Technology has now become the enabler for distributing communication to employees in an engaging way to keep them connected to organisational purpose. A dedicated onboarding platform to drive employee engagement from the offer process through the entire employee lifecycle has become part of the integrated tech stack for HR teams; particularly teams that have been bogged down by repetitive administrative tasks beginning at the recruitment stage. Workforces that are more engaged enjoy up to 21% higher profits – making it good business, not just nice to have. Companies that have invested in their employee journey and onboarding process will be well-grounded to face any challenges ahead with engaged and high-performing employees.
Future-proofing through talent mobility
Suppose we had known what this year had in store for us. Organisations stood down employees overnight as entire industries came to a halt. Uncertainty led to redundancies while other industries went into overdrive. Enterprise companies collaborated with much-needed sectors to repurpose thousands of employees. Industries pivoted to entirely different business models and employee positions with it. Talent mobility technology is in the limelight on the back of key business changes.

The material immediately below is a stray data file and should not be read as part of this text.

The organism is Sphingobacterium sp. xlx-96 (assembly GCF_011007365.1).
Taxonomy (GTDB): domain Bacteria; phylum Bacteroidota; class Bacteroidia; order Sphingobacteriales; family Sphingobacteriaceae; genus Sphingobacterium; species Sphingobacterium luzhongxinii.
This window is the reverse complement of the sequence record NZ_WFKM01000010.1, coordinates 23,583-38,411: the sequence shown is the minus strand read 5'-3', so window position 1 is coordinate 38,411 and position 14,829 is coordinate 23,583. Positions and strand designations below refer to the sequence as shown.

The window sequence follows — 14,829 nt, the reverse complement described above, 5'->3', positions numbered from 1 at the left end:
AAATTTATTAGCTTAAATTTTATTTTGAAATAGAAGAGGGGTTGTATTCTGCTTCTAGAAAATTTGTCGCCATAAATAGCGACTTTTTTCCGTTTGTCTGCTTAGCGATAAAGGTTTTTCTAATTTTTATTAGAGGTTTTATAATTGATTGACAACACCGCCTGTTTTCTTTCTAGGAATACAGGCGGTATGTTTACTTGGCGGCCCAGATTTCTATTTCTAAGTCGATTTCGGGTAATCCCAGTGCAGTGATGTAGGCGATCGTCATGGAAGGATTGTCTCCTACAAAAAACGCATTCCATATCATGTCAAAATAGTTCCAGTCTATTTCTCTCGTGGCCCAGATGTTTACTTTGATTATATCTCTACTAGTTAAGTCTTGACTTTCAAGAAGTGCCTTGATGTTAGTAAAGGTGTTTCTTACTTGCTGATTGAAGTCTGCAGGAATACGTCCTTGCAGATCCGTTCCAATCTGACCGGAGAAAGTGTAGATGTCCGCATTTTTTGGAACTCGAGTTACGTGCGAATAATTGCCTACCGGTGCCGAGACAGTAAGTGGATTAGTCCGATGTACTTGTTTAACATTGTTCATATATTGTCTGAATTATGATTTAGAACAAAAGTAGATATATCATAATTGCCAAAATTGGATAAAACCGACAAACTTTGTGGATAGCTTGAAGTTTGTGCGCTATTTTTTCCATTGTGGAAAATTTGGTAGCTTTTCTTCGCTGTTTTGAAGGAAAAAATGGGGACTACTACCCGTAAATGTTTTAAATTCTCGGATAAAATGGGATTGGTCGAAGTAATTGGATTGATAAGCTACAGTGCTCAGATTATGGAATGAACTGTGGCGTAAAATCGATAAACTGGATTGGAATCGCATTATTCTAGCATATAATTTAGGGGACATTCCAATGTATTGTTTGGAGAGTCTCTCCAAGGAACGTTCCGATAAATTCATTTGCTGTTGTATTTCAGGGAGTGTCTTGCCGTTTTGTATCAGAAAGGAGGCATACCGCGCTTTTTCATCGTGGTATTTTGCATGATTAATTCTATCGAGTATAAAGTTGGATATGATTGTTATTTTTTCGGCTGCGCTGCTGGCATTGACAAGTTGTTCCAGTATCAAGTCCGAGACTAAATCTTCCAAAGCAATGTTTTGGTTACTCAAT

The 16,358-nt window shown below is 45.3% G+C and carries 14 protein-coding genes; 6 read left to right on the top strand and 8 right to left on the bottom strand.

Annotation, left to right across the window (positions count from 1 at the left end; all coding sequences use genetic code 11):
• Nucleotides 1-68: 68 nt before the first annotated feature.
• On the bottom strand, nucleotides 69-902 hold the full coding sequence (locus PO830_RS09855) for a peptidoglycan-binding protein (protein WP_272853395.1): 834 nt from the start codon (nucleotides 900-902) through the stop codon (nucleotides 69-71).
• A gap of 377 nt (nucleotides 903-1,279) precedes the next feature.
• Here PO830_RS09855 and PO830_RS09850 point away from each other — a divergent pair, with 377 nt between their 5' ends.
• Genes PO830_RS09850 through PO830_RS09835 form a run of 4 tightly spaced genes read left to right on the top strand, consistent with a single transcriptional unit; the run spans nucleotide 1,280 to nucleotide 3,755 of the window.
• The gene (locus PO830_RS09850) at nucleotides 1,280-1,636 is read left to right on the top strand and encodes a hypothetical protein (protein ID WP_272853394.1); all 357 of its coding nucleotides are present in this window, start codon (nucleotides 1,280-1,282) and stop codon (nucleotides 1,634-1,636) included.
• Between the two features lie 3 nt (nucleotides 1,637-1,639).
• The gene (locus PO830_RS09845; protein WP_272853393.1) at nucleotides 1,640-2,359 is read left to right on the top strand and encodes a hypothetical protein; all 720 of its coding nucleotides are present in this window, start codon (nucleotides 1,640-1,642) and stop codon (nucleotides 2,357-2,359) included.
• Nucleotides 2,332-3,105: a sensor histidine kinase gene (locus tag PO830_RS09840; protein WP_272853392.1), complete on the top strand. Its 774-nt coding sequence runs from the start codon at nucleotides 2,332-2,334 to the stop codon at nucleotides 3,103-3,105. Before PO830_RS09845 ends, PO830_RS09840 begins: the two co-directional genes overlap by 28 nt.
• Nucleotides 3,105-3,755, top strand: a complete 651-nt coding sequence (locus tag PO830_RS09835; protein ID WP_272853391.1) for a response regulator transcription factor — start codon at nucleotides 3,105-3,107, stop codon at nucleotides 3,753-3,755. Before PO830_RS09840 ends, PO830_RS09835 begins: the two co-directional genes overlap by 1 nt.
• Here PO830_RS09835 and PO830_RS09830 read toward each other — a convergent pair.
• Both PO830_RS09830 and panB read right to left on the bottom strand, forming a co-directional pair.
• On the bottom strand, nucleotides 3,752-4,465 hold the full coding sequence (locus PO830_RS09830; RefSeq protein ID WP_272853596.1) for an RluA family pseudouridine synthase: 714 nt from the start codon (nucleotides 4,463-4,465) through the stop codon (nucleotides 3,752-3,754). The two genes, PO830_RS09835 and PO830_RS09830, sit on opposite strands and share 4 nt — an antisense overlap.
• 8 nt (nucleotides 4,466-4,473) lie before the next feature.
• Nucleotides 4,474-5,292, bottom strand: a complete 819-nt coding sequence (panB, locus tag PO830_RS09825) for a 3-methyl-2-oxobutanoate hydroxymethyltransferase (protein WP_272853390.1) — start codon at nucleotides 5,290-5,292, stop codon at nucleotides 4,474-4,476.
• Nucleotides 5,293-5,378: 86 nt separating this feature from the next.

For example, the Queensland Government needed to redeploy hundreds of staff to areas of the greatest need during the COVID-19 crisis. The lack of visibility into talent and skills across 48 agencies stifled mobilisation until Talent Mobility software mapped skills, agency, work type and pay grade across departments. With intelligent matching of talent and skills they were able to redeploy over 450 people across COVID-19 response roles with an average time-to-hire of 14 days.